Born the son of an active Navy officer, Hunt Slonem (b. 1951) spent his childhood in Maine, Hawaii, Virginia, Connecticut, California, Washington State, and, as an exchange student, Nicaragua. Slonem studied at Vanderbilt University in Tennessee, at the University of the Americas in Mexico, and at the Skowhegan School of Painting and Sculpture in Maine. He earned a Bachelor of Arts degree in painting and art history from Newcomb Art Department, Tulane University in New Orleans. His time at Tulane instilled in him a love of Louisiana; today, Slonem owns several plantation homes in the state and visits regularly.
The travels of Slonem’s adolescence inspired a lifelong passion for collecting in the artist. When he lived in Hawaii, he would study the flora and fauna of the islands; in Nicaragua, he played hooky from school to collect butterflies in the jungle. Slonem collects many things, including neo-gothic furniture, top hats, fine art, and rescued exotic birds, which hold a special place in his collection. Slonem shares his home studio with the birds he cares for, spending two hours each morning preparing meals for his companions. At times, Slonem has cared for over one-hundred birds in his home. This favor of devotion is returned by the birds in the form of perpetual inspiration for the artist.
Spirituality underscores the subjects of Slonem’s paintings. Exotic animals, tropical butterflies, and spectacular birds represent souls or guardian angels, transcendent beings. These animals, which are quickly becoming extinct in the wild, are for the artist “a last look at these forms before they disappear, dissolving into pure energy.” Often, he paints his subjects as ghostly forms captured in the moment of dissolution, caught between heaven and Earth. The hatch marks he customarily scores across the surfaces of his paintings emphasize the psychological barrier between the viewer and the transcendent subject.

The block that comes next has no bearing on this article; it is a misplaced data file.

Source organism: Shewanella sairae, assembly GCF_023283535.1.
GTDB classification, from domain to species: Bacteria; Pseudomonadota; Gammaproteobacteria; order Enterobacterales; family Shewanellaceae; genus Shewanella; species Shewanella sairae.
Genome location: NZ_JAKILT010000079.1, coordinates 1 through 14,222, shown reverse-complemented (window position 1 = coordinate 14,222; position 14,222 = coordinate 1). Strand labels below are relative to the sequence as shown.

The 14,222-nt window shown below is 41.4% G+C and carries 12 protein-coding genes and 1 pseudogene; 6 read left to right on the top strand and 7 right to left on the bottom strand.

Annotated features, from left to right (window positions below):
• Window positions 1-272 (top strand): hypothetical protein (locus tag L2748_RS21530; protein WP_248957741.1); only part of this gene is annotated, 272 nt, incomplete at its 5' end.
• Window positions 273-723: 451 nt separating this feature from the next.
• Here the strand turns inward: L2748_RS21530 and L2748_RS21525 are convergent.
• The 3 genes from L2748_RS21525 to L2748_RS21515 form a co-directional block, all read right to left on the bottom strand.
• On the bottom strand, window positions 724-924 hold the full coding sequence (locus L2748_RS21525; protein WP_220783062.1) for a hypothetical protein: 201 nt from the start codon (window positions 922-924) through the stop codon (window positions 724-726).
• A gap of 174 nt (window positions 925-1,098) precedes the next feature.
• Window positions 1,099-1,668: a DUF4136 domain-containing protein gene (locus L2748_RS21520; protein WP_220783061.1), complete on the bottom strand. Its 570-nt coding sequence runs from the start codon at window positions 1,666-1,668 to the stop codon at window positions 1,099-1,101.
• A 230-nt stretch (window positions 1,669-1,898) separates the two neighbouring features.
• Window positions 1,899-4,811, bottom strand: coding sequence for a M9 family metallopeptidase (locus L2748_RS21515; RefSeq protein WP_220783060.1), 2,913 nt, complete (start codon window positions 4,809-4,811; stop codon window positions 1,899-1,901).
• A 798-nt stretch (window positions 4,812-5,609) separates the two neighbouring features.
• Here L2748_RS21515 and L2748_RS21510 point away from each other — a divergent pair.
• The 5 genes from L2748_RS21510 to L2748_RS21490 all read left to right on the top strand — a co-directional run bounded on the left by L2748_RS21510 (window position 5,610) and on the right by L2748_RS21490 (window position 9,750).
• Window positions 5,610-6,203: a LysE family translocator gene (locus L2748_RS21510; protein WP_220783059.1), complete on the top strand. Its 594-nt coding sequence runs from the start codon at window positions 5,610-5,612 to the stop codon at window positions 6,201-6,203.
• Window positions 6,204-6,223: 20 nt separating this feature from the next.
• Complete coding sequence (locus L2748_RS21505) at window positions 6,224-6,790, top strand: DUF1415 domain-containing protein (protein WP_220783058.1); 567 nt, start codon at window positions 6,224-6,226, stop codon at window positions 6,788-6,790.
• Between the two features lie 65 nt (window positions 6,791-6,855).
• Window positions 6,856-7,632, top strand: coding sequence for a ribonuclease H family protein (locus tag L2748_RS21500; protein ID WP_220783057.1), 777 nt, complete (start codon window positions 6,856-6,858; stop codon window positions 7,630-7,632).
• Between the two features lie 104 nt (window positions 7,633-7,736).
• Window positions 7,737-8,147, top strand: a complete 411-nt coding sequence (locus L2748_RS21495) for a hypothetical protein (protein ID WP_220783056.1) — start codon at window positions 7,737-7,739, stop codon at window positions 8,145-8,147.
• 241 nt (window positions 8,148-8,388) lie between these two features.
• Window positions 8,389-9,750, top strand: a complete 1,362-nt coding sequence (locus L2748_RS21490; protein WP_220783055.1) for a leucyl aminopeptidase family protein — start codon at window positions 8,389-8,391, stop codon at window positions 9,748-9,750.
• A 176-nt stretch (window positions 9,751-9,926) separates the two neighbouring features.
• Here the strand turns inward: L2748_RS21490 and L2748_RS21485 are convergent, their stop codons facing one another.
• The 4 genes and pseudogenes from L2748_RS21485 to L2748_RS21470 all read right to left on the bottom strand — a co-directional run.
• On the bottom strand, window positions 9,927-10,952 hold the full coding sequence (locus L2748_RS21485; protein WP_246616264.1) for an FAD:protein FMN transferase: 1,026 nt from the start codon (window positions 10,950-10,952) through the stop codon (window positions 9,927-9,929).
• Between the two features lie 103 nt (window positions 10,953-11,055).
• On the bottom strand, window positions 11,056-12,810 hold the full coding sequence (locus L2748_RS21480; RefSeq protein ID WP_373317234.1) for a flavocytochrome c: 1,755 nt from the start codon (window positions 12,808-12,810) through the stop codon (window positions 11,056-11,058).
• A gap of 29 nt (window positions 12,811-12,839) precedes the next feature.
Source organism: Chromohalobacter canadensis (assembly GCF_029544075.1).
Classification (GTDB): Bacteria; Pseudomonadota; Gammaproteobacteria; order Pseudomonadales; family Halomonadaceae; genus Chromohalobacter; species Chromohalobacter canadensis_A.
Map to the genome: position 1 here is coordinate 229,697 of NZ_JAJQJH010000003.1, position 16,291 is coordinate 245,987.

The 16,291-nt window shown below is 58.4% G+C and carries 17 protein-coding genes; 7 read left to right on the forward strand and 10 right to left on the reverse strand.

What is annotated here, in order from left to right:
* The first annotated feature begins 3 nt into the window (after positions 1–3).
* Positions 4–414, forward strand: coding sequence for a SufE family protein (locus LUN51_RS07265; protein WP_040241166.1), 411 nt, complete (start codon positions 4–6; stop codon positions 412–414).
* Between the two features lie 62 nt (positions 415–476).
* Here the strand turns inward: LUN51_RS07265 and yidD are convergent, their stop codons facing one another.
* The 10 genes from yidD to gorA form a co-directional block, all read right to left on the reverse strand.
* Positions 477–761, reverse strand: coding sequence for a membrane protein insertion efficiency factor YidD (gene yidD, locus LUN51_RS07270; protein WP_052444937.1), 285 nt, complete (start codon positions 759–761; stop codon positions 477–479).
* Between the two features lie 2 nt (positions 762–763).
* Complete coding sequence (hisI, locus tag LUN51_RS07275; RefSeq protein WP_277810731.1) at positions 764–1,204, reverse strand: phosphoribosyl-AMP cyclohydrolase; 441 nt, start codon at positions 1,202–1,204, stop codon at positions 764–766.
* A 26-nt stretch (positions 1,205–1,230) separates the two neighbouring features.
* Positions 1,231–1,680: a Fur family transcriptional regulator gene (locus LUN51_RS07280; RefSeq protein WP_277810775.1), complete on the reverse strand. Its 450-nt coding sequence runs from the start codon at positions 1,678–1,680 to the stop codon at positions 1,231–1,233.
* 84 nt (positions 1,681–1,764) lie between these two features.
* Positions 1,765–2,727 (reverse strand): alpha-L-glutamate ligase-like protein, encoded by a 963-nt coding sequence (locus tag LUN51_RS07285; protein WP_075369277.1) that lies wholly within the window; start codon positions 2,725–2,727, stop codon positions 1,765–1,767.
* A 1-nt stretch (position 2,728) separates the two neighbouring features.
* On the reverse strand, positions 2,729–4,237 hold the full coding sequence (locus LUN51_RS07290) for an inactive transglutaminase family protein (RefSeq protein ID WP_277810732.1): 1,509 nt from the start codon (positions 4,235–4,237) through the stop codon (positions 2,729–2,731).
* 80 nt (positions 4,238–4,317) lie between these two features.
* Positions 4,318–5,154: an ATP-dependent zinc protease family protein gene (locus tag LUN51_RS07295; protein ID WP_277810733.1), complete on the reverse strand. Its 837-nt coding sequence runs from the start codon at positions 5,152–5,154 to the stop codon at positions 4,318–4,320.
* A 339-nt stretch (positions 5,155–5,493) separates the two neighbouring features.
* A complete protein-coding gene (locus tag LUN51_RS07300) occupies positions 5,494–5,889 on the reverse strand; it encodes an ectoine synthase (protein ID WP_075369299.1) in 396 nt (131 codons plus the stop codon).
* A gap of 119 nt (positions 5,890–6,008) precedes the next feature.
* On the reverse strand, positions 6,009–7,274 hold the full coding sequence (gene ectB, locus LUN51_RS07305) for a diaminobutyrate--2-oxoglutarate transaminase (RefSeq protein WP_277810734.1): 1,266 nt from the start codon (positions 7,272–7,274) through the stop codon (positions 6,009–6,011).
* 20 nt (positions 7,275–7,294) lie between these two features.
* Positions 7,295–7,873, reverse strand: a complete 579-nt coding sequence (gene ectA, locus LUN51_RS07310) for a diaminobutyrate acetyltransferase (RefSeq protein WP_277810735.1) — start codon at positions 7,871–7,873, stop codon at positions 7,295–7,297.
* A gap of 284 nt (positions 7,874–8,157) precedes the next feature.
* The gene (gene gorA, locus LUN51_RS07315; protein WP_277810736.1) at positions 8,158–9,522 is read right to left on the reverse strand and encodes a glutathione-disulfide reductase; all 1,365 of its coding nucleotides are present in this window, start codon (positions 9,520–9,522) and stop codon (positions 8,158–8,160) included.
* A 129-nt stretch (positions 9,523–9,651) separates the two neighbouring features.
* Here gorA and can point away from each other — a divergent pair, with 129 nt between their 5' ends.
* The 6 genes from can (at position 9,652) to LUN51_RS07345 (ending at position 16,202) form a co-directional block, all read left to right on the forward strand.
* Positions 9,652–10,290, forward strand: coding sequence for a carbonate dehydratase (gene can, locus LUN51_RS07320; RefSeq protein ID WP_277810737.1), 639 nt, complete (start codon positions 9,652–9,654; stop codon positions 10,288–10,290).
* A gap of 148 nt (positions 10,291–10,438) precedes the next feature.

Hunt Slonem, Shanti, 1989. Oil on canvas, 72 x 84 inches. Gift of Henry and Pat Shane. Louisiana Art & Science Museum Collection, 2006.003.002
In 2004, LASM hosted Slonem’s first exhibition in Louisiana, Hunt Slonem: An Art Rich and Strange. This exhibition featured Slonem’s bunny series.